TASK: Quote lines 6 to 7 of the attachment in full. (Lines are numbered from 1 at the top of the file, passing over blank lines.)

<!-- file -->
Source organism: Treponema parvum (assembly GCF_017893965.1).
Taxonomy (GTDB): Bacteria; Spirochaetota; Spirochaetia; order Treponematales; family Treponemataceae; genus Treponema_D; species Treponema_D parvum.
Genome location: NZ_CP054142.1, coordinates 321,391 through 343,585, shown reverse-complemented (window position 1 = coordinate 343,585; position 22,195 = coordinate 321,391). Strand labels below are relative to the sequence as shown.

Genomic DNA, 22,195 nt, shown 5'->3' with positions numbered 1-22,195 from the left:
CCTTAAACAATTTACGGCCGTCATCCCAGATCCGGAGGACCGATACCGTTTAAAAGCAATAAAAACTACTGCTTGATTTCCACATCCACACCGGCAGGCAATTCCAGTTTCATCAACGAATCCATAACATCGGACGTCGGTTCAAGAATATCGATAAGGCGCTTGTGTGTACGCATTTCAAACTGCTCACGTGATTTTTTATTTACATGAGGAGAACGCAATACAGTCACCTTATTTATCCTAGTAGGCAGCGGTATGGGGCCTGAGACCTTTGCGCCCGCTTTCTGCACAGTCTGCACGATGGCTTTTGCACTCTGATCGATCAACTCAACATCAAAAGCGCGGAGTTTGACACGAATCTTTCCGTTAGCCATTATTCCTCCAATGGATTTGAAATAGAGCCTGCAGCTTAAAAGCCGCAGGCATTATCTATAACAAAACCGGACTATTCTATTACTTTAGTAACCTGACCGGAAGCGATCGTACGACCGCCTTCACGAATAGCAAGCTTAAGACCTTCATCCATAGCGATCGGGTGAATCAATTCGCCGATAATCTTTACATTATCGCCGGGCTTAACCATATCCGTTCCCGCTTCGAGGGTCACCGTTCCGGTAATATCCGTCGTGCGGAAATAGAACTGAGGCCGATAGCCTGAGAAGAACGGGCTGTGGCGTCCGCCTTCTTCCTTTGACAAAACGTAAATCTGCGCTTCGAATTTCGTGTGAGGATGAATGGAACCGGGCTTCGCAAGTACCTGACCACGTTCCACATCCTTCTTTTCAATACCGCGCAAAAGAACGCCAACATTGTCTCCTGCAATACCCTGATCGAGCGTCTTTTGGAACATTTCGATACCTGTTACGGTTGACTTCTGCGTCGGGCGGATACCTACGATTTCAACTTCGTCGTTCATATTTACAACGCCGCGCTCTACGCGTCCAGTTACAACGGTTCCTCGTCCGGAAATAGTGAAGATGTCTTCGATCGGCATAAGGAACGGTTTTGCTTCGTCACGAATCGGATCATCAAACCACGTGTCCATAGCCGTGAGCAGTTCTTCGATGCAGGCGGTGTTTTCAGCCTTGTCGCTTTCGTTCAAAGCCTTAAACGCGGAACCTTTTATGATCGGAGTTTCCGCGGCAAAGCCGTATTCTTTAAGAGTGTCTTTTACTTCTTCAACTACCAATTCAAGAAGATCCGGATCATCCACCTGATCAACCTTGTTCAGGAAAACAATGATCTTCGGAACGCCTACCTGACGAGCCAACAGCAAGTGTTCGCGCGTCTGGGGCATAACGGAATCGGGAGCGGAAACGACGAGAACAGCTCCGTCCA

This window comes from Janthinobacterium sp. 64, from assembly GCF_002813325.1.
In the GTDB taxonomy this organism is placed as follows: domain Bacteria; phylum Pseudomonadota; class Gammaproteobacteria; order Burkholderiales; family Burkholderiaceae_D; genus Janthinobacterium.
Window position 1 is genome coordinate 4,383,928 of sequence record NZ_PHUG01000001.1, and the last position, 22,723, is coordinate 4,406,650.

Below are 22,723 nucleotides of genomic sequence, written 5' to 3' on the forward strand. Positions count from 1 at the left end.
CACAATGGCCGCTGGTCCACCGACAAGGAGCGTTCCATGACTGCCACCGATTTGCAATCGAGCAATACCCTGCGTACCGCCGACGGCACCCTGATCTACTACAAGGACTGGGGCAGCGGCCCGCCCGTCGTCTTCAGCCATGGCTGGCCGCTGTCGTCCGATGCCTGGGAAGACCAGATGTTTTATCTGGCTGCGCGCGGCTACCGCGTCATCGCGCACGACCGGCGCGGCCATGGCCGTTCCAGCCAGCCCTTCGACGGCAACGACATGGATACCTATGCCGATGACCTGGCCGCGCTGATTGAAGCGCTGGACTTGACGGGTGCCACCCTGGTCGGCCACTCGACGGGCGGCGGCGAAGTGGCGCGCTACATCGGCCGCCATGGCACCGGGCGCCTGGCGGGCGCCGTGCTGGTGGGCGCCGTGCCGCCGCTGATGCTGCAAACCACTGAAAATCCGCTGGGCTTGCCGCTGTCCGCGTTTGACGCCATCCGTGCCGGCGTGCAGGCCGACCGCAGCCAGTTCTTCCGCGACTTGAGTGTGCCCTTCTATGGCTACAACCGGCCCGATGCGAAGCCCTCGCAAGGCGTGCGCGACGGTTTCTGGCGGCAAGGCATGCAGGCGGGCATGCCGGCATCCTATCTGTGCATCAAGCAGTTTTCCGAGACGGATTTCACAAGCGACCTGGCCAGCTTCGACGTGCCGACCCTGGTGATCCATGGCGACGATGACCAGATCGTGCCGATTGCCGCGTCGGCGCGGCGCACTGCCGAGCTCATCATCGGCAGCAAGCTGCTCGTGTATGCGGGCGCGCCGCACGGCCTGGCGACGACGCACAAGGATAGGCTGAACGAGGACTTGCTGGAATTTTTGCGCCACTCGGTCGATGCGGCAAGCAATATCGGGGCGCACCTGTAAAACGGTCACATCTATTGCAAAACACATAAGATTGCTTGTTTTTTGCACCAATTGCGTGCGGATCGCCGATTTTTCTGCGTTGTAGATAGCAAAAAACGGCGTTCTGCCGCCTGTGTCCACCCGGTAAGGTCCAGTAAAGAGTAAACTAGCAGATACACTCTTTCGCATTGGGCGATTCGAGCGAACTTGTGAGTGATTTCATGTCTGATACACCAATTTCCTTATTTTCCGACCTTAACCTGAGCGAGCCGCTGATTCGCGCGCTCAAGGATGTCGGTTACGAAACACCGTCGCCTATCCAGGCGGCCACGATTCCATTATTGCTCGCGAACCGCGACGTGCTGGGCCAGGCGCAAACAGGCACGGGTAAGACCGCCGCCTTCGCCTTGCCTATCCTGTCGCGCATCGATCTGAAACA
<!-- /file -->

This window comes from Janthinobacterium sp. 64, from assembly GCF_002813325.1.
In the GTDB taxonomy this organism is placed as follows: domain Bacteria; phylum Pseudomonadota; class Gammaproteobacteria; order Burkholderiales; family Burkholderiaceae_D; genus Janthinobacterium.